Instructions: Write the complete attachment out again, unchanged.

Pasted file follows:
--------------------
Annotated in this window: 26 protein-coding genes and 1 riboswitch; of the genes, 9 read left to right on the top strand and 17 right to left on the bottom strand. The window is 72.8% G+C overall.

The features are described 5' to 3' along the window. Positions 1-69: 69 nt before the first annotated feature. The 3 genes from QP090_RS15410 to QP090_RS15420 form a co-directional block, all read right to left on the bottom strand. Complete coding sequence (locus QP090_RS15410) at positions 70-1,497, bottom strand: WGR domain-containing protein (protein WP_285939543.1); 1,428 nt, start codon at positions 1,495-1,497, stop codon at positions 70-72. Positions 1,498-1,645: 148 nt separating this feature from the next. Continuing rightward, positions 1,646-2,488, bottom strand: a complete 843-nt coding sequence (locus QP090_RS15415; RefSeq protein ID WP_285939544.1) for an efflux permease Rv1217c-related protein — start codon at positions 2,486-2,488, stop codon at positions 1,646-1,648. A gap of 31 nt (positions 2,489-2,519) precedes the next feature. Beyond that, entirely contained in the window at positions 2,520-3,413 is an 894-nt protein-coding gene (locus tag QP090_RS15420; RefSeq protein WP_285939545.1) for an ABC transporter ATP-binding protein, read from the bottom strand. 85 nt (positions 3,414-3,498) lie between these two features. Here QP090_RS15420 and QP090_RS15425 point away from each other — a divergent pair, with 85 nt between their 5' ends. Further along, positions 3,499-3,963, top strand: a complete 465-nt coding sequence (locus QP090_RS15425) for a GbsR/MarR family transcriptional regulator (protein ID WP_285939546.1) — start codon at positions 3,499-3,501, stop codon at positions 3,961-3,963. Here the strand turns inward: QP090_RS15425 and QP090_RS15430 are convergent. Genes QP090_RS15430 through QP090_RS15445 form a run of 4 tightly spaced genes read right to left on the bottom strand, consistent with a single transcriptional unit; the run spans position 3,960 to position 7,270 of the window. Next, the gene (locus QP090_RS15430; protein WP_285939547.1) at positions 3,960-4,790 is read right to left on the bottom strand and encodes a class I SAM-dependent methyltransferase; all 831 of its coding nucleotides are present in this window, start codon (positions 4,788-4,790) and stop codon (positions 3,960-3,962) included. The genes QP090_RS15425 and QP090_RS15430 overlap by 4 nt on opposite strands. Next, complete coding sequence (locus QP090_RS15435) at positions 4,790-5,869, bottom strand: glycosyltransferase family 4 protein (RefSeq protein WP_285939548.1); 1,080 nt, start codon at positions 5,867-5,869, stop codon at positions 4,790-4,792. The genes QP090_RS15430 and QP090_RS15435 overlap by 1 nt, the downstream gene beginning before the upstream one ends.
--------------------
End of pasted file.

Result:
Annotated in this window: 26 protein-coding genes and 1 riboswitch; of the genes, 9 read left to right on the top strand and 17 right to left on the bottom strand. The window is 72.8% G+C overall.

The features are described 5' to 3' along the window. Positions 1-69: 69 nt before the first annotated feature. The 3 genes from QP090_RS15410 to QP090_RS15420 form a co-directional block, all read right to left on the bottom strand. Complete coding sequence (locus QP090_RS15410) at positions 70-1,497, bottom strand: WGR domain-containing protein (protein WP_285939543.1); 1,428 nt, start codon at positions 1,495-1,497, stop codon at positions 70-72. Positions 1,498-1,645: 148 nt separating this feature from the next. Continuing rightward, positions 1,646-2,488, bottom strand: a complete 843-nt coding sequence (locus QP090_RS15415; RefSeq protein ID WP_285939544.1) for an efflux permease Rv1217c-related protein — start codon at positions 2,486-2,488, stop codon at positions 1,646-1,648. A gap of 31 nt (positions 2,489-2,519) precedes the next feature. Beyond that, entirely contained in the window at positions 2,520-3,413 is an 894-nt protein-coding gene (locus tag QP090_RS15420; RefSeq protein WP_285939545.1) for an ABC transporter ATP-binding protein, read from the bottom strand. 85 nt (positions 3,414-3,498) lie between these two features. Here QP090_RS15420 and QP090_RS15425 point away from each other — a divergent pair, with 85 nt between their 5' ends. Further along, positions 3,499-3,963, top strand: a complete 465-nt coding sequence (locus QP090_RS15425) for a GbsR/MarR family transcriptional regulator (protein ID WP_285939546.1) — start codon at positions 3,499-3,501, stop codon at positions 3,961-3,963. Here the strand turns inward: QP090_RS15425 and QP090_RS15430 are convergent. Genes QP090_RS15430 through QP090_RS15445 form a run of 4 tightly spaced genes read right to left on the bottom strand, consistent with a single transcriptional unit; the run spans position 3,960 to position 7,270 of the window. Next, the gene (locus QP090_RS15430; protein WP_285939547.1) at positions 3,960-4,790 is read right to left on the bottom strand and encodes a class I SAM-dependent methyltransferase; all 831 of its coding nucleotides are present in this window, start codon (positions 4,788-4,790) and stop codon (positions 3,960-3,962) included. The genes QP090_RS15425 and QP090_RS15430 overlap by 4 nt on opposite strands. Next, complete coding sequence (locus QP090_RS15435) at positions 4,790-5,869, bottom strand: glycosyltransferase family 4 protein (RefSeq protein WP_285939548.1); 1,080 nt, start codon at positions 5,867-5,869, stop codon at positions 4,790-4,792. The genes QP090_RS15430 and QP090_RS15435 overlap by 1 nt, the downstream gene beginning before the upstream one ends.